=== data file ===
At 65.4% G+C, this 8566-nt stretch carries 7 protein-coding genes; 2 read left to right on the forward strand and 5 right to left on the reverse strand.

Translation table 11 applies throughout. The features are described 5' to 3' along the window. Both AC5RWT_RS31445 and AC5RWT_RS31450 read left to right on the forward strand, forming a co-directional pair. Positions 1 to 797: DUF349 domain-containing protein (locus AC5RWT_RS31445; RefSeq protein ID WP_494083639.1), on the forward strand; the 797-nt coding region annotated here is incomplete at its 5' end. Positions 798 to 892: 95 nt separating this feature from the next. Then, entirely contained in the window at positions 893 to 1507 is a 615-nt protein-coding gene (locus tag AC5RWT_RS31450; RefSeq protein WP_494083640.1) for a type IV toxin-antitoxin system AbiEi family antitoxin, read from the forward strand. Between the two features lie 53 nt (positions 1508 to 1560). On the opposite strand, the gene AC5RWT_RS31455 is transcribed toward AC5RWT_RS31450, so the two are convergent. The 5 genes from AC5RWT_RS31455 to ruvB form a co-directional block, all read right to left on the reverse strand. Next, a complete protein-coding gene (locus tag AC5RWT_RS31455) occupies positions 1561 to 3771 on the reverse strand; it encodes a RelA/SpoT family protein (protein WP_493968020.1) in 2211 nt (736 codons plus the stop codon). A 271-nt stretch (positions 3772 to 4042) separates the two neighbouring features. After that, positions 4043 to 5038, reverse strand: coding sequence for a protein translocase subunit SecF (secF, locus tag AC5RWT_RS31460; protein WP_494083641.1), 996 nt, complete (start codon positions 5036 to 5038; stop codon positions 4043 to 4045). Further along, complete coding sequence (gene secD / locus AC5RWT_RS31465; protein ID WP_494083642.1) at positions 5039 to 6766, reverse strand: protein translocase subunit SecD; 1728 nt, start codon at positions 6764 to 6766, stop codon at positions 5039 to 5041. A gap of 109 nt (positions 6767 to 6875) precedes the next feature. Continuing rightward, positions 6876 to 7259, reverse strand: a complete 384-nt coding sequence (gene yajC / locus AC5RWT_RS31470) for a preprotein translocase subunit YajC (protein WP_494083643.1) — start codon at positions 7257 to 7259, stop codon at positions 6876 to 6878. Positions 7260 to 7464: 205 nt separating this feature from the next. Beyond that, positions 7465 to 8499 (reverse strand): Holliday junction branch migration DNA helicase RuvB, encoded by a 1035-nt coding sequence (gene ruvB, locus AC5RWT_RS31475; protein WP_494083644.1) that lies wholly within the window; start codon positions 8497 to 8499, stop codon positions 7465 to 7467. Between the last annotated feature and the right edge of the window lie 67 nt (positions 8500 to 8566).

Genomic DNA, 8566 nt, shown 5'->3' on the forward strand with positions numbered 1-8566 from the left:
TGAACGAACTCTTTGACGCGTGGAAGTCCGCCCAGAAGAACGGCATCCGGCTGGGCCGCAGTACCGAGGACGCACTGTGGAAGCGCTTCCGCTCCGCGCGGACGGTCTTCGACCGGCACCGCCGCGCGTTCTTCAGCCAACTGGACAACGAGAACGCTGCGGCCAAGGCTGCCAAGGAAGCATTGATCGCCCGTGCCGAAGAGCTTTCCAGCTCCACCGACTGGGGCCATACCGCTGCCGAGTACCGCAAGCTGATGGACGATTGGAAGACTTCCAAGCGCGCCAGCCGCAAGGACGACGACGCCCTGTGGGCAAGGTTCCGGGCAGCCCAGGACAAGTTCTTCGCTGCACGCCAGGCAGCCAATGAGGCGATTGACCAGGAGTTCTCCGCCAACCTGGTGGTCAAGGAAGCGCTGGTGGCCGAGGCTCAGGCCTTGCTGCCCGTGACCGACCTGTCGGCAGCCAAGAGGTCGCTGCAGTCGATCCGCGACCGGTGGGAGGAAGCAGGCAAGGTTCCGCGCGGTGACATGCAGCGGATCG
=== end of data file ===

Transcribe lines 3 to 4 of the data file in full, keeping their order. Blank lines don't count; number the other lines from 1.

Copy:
Genomic DNA, 8566 nt, shown 5'->3' on the forward strand with positions numbered 1-8566 from the left:
TGAACGAACTCTTTGACGCGTGGAAGTCCGCCCAGAAGAACGGCATCCGGCTGGGCCGCAGTACCGAGGACGCACTGTGGAAGCGCTTCCGCTCCGCGCGGACGGTCTTCGACCGGCACCGCCGCGCGTTCTTCAGCCAACTGGACAACGAGAACGCTGCGGCCAAGGCTGCCAAGGAAGCATTGATCGCCCGTGCCGAAGAGCTTTCCAGCTCCACCGACTGGGGCCATACCGCTGCCGAGTACCGCAAGCTGATGGACGATTGGAAGACTTCCAAGCGCGCCAGCCGCAAGGACGACGACGCCCTGTGGGCAAGGTTCCGGGCAGCCCAGGACAAGTTCTTCGCTGCACGCCAGGCAGCCAATGAGGCGATTGACCAGGAGTTCTCCGCCAACCTGGTGGTCAAGGAAGCGCTGGTGGCCGAGGCTCAGGCCTTGCTGCCCGTGACCGACCTGTCGGCAGCCAAGAGGTCGCTGCAGTCGATCCGCGACCGGTGGGAGGAAGCAGGCAAGGTTCCGCGCGGTGACATGCAGCGGATCG